The UK Government has brought forward the launch of the National Pandemic Flu Service after new Swine Flu infections have almost doubled to over 100,000 in the past week.
I thought it might be a good idea to check out the website to see how well they’re doing. I was a bit surprised to find such obvious problems:
1) Despite the media hype awaiting the launch of this site and the preparation the site’s fallen over under the strain of visitors in the first few hours:
2) Feedback is made a little difficult. How about a comment box? The use of a PO Box postal address is also a poor choice and reflection of a lack of appreciation of the issues of this pandemic (do you really want to encourage Swine Flu patients to be unnecessarily sending feedback letters through the national post service? What occupational health assessment has been made for the postal workers or the healthcare staff who will be receiving this mail? Why not use a comment box to make it possible for people who don’t have an email account/want to stay anonymous or just to facilitate quicker management and response to the feedback being submitted?)
3) Why not drop the “www.”? It’s been quite a while since online brands used the “www.” when referring to their websites but this campaign not only uses the defunct “www.” in its press release/broadcast statement but it also fails to work if the user doesn’t type this unnecessary and outdated text.
The managers of this project would benefit from learning about the “No-www” initiative to make all websites accessible from both the http://www.example.com and example.com forms of their names. The importance of this is particularly important for providers of public Healthcare services.
4) Not only is the “W W W Dot PANDEMIC FLU Dot DIRECT Dot GOV”
a rather complicated sounding URL but finding the site via google is complicated because of the competitive SEO and paid advertising of the Direct.gov.uk generic website. The BBC also seem to be promoting another spelling of the URL: www.direct.gov.uk/pandemicflu which is a confusing redirected URL where the service is duplicated and patients are given a variety of other links to content.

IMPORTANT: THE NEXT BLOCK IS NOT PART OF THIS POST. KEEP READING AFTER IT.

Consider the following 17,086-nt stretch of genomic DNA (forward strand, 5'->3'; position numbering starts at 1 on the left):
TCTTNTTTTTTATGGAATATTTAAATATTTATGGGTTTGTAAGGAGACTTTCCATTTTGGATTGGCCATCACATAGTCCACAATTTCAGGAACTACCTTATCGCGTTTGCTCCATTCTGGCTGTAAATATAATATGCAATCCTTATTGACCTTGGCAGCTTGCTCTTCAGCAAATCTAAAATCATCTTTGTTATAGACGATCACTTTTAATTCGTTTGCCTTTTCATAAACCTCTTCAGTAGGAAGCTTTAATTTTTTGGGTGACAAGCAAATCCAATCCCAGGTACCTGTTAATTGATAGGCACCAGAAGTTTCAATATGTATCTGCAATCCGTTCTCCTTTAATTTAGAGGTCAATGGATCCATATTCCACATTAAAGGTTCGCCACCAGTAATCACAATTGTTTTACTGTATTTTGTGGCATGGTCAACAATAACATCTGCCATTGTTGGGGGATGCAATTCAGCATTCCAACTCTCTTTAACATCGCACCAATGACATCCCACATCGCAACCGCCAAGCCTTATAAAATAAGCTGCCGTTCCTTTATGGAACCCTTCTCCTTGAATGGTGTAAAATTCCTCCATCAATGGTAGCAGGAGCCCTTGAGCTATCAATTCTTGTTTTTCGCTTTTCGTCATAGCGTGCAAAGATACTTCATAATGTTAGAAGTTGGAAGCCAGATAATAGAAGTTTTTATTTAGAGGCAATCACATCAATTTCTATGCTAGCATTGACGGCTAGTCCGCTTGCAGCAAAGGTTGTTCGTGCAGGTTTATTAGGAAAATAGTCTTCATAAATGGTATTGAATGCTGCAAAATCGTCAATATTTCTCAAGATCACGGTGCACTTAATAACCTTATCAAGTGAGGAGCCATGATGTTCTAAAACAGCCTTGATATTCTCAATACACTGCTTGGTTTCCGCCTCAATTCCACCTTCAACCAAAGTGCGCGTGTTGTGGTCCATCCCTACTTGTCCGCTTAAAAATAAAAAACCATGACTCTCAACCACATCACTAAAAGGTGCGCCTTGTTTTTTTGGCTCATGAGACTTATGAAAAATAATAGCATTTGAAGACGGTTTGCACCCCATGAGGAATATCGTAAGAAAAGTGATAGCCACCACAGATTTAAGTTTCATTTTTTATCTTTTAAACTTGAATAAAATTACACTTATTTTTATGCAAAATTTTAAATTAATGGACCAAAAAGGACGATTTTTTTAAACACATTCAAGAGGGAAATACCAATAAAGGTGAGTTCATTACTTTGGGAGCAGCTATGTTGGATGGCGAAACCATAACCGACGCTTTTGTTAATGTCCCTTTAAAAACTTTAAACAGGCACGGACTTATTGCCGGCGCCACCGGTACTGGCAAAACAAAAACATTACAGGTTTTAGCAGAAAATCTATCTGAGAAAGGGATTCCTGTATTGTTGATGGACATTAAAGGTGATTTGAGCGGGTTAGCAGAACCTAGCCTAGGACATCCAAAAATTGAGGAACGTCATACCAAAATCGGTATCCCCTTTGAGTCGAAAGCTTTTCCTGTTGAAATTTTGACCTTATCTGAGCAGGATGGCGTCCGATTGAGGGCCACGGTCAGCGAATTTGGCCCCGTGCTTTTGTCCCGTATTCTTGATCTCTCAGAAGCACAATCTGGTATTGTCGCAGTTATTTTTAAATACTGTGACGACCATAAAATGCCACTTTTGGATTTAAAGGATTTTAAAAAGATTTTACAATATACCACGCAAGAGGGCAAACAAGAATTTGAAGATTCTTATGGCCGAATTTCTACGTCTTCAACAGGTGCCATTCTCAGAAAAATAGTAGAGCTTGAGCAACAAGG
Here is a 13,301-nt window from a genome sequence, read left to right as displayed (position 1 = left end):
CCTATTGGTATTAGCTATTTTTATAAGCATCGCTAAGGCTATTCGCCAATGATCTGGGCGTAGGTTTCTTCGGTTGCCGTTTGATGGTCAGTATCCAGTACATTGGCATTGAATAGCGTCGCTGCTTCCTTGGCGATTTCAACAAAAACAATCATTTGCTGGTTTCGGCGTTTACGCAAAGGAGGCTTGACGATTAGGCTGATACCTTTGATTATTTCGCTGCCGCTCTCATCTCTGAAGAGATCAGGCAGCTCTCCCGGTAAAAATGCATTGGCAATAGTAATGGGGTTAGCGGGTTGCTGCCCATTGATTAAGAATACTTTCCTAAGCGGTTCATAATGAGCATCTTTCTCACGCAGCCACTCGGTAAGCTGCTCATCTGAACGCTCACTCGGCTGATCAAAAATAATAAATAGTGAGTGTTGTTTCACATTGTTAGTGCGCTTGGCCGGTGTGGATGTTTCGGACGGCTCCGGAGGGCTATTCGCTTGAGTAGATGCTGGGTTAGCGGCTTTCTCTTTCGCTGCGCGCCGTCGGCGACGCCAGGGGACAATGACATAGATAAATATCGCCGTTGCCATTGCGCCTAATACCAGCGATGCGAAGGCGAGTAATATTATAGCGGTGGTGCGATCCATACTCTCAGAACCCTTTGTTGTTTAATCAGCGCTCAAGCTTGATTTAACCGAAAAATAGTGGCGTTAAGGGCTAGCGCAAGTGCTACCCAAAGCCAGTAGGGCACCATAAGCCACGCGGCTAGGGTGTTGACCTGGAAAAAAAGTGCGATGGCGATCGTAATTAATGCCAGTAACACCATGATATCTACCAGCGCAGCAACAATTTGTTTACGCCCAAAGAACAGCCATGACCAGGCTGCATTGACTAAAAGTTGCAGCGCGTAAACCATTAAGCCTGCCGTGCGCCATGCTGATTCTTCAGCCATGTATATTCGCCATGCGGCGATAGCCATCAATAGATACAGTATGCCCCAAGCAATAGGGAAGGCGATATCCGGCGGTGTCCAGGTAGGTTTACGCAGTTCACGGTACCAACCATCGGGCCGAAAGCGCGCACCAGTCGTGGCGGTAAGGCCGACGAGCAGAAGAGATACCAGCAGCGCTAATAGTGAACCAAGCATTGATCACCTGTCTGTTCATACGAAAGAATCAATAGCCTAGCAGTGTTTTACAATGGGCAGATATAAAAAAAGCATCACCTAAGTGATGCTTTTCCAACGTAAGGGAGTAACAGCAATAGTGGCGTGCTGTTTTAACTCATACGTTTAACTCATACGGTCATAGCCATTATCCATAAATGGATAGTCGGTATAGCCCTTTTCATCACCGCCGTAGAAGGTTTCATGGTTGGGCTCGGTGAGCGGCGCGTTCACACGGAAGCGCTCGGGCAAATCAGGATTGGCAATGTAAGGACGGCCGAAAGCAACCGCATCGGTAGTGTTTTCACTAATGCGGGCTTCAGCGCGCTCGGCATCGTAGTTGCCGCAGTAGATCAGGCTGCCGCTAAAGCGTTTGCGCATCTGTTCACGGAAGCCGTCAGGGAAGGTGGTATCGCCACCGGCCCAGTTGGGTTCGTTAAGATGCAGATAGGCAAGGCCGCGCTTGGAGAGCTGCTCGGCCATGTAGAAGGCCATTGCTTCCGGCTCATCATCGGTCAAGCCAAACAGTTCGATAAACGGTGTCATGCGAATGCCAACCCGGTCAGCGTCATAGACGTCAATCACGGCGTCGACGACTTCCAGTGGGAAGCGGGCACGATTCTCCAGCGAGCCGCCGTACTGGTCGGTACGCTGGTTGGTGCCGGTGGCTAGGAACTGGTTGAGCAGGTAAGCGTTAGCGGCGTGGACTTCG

Solutions to this would be the use of a better URL or to just put a link within a new landing page to overlay the NHS Direct website.
It’s worth noting that the US Government has shown good practice with the use of the pandemicflu.gov URL. Why not use flu.gov.uk?
Unlike the direct link the advertised direct.gov link takes patients to the general website which features a useful looking Search tool bar. Unfortunately the use of this gives links to over 400 results of duplicated content with varying quality rather than prominent direction to a single updated portal.
5) In a rather unusual and probably ill considered step NHS England has NOT been joined by their colleagues in Scotland, Wales or Northern Ireland. The website could have used simple technology to detect the vicinity of the visitor via their IP address for this purpose. Even without this technology a landing page overlaying the NHS Direct Website could have enabled patients or “flu friends” to manually select their location.
6) I found it really confusing to read the text on the homepage…
While I can appreciate that the Scottish/Welsh/NI Patients are being directed to their own service providers (even if this is a bad idea) why are the links to these regional NHS services just the generic homepages and not specific to the Swine Flu subject?
And what use is it to tell UK patients the following:
“Swine Flu Information.
BEFORE asking them to Start the Flu Assessment tool? Doesn’t that undermine it’s usefulness in managing unnecessary calls to the inundated call centres and taking strain off NHS services?
7) Last but not least… why isn’t the webpage mobile optimised? Particularly relevant in this campaign as targets include mobile connected younger patients.